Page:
Ellicott's Commentary for English Readers
Knowest thou the time when the wild goats of the rock bring forth? or canst thou mark when the hinds do calve?
Their young ones are in good liking, they grow up with corn; they go forth, and return not unto them.XXXIX.
(4) They grow up with corn.—Or more probably, perhaps, in the open field, as the word means according to some.
He scorneth the multitude of the city, neither regardeth he the crying of the driver.(7) The crying of the driver.—Or, the shoutings of the taskmaster. The word is the same as is applied to the taskmasters of Egypt, and this suggests the question whether or not there may be a reminiscence of that bondage here.
Will the unicorn be willing to serve thee, or abide by thy crib?(9) The unicorn.—It is a mistake to identify this animal with the rhinoceros, as was formerly done; it is more probably the same with the buffalo, or wild ox. The most glaring form of the mistake is in Psalm 22:22 : “Thou hast heard me also from among the horns of the unicorns” The way in which the animal is here spoken of, as in analogous contrast to the domestic ox, suggests that it is not wholly dissimilar. It is familiar and homely toil that the wild ox is contemplated as being put to, in the place of tame cattle, whose work it is.
Wilt thou believe him, that he will bring home thy seed, and gather it into thy barn?(12) Wilt thou believe him?—i.e., trust him, as in the former verse “Wilt thou [trust” was, rather, Wilt thou feel confidence in him?
Gavest thou the goodly wings unto the peacocks? or wings and feathers unto the ostrich?(13) Gavest thou the goodly wings unto the peacocks?—Rather, The wing of the ostrich is superb, but are her pinions and her feathers like the stork’s? Ostrich feathers are said to be worth from £8 to £15 a pound; but, beautiful and valuable as they are, they are hardly like the plumage of a bird, and are not so used for flight; on the contrary, the ostrich runs like a quadruped, it is stated at the rate sometimes of fifty or sixty miles an hour.
Which leaveth her eggs in the earth, and warmeth them in dust,(14) Which leaveth her eggs.—The ostrich only sits upon her eggs at night, when the cold would chill and destroy them; by day the heat of the sand continues the process of hatching.
What time she lifteth up herself on high, she scorneth the horse and his rider.(18) She lifteth up herself.—That is, either from the nest when she comes to maturity, or when she sets out to run. The ostrich has a habit of running in a curve, which alone enables horsemen to overtake and kill or capture her. As in Job 39:13 a comparison seems to be drawn between the ostrich and the stork, so here, probably, the subject spoken of is the stork. Swift and powerful as the ostrich is, yet no sooner does the stork, on the contrary, rise on high into the air than she—as, indeed, any bird—can baffle the pursuit of horsemen.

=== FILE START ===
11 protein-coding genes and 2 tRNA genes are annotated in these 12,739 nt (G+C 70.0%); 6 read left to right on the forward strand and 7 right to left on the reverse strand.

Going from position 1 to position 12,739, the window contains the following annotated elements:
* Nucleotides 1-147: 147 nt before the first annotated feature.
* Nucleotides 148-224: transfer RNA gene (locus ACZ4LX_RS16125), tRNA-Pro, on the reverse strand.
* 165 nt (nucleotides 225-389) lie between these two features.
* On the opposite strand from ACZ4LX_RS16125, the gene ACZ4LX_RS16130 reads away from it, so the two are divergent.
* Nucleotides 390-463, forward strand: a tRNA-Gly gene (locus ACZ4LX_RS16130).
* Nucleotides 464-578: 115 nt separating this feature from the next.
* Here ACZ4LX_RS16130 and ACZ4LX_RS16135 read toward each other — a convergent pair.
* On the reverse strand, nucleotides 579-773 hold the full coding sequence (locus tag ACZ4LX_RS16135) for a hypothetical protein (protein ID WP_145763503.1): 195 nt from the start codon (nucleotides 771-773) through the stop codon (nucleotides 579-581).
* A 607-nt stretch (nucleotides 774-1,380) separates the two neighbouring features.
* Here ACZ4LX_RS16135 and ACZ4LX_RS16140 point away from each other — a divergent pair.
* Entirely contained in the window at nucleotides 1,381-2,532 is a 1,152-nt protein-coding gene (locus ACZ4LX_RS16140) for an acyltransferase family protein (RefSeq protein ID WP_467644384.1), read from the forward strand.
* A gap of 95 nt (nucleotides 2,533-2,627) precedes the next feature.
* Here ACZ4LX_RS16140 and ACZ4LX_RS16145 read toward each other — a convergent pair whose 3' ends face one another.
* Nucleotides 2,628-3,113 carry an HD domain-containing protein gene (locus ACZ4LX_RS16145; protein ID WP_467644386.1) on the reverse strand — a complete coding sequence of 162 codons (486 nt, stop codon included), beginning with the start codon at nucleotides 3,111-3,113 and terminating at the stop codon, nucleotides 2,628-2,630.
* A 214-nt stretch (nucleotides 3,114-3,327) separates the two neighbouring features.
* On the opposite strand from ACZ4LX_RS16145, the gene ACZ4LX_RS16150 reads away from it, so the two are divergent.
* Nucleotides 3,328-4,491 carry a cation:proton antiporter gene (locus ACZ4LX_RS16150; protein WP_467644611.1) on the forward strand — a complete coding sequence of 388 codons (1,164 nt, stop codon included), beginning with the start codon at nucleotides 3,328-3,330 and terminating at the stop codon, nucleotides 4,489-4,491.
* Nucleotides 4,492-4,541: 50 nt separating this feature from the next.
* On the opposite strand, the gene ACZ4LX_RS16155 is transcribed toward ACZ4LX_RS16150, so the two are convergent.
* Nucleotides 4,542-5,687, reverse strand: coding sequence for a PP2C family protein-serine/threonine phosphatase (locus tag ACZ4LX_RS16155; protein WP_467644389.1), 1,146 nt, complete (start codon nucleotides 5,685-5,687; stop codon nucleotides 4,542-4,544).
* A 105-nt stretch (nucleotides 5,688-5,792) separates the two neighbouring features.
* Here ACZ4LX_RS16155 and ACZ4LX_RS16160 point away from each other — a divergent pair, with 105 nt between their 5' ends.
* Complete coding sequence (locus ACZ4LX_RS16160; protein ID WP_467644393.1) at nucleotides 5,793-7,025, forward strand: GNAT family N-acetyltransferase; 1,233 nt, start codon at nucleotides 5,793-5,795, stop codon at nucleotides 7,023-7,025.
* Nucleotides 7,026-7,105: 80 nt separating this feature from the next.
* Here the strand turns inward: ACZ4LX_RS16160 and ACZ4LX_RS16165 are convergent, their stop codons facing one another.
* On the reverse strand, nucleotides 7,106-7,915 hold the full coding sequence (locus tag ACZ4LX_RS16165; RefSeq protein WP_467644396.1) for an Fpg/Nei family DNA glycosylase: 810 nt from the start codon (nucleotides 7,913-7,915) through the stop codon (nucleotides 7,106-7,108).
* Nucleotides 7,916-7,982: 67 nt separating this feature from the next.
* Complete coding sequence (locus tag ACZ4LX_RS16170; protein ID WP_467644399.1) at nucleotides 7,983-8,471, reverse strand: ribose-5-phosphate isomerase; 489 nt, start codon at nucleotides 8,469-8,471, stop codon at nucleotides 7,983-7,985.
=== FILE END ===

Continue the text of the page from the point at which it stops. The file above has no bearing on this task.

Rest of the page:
Hast thou given the horse strength? hast thou clothed his neck with thunder?(19) Thunder—i.e., with terror, such as thunder causes. Some refer it to the moving or shaking of the mane.
Canst thou make him afraid as a grasshopper? the glory of his nostrils is terrible.(20) Canst thou make him afraid as a grasshopper?—Rather, Hast thou made him to leap as a locust?
He paweth in the valley, and rejoiceth in his strength: he goeth on to meet the armed men.(21) He paweth . . . he rejoiceth.—The first verb is plural, and the second singular. “They paw” (literally, dig), and “he rejoiceth.”
He swalloweth the ground with fierceness and rage: neither believeth he that it is the sound of the trumpet.(24) Neither believeth he—i.e., he disregardeth the summons of the trumpet, as though he did not believe that it gave the call to war.
He saith among the trumpets, Ha, ha; and he smelleth the battle afar off, the thunder of the captains, and the shouting.(25) He saith among the trumpets—Literally, when there are plenty of trumpets: 1 e., as often as the trumpet soundeth.
Doth the hawk fly by thy wisdom, and stretch her wings toward the south?(26) Doth the hawk fly?—The more symmetrical order of these descriptions would be for the ostrich to have come after the war-horse and before the hawk; in that case there would have been a gradual transition from the fleetest of quadrupeds to the fleetest of birds by means of the ostrich, which, though winged like a bird, cannot use its wings as birds do, but only run on the ground like a quadruped.
Her young ones also suck up blood: and where the slain are, there is she.(30) Where the slain are, there is she.—Comp. Matthew 24:28, and Luke 17:37.